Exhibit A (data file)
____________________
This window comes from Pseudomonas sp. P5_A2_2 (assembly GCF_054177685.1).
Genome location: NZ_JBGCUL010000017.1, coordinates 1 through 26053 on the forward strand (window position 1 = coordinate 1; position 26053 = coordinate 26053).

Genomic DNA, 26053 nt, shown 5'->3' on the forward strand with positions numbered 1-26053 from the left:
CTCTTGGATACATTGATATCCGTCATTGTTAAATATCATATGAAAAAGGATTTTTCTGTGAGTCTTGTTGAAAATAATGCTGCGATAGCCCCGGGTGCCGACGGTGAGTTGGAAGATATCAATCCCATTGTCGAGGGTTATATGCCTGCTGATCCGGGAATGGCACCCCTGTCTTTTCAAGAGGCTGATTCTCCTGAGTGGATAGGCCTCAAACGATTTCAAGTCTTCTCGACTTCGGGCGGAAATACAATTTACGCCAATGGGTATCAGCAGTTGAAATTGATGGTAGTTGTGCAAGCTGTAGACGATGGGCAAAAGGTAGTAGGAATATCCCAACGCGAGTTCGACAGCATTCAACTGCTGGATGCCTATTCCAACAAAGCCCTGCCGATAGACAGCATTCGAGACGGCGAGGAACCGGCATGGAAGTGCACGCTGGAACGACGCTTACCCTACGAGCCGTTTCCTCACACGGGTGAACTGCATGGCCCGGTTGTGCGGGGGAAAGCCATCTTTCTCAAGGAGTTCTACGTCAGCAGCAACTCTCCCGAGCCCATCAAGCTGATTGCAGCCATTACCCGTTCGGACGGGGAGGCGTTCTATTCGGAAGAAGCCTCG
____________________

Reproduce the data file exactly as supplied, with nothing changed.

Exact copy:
This window comes from Pseudomonas sp. P5_A2_2 (assembly GCF_054177685.1).
Genome location: NZ_JBGCUL010000017.1, coordinates 1 through 26053 on the forward strand (window position 1 = coordinate 1; position 26053 = coordinate 26053).

Genomic DNA, 26053 nt, shown 5'->3' on the forward strand with positions numbered 1-26053 from the left:
CTCTTGGATACATTGATATCCGTCATTGTTAAATATCATATGAAAAAGGATTTTTCTGTGAGTCTTGTTGAAAATAATGCTGCGATAGCCCCGGGTGCCGACGGTGAGTTGGAAGATATCAATCCCATTGTCGAGGGTTATATGCCTGCTGATCCGGGAATGGCACCCCTGTCTTTTCAAGAGGCTGATTCTCCTGAGTGGATAGGCCTCAAACGATTTCAAGTCTTCTCGACTTCGGGCGGAAATACAATTTACGCCAATGGGTATCAGCAGTTGAAATTGATGGTAGTTGTGCAAGCTGTAGACGATGGGCAAAAGGTAGTAGGAATATCCCAACGCGAGTTCGACAGCATTCAACTGCTGGATGCCTATTCCAACAAAGCCCTGCCGATAGACAGCATTCGAGACGGCGAGGAACCGGCATGGAAGTGCACGCTGGAACGACGCTTACCCTACGAGCCGTTTCCTCACACGGGTGAACTGCATGGCCCGGTTGTGCGGGGGAAAGCCATCTTTCTCAAGGAGTTCTACGTCAGCAGCAACTCTCCCGAGCCCATCAAGCTGATTGCAGCCATTACCCGTTCGGACGGGGAGGCGTTCTATTCGGAAGAAGCCTCG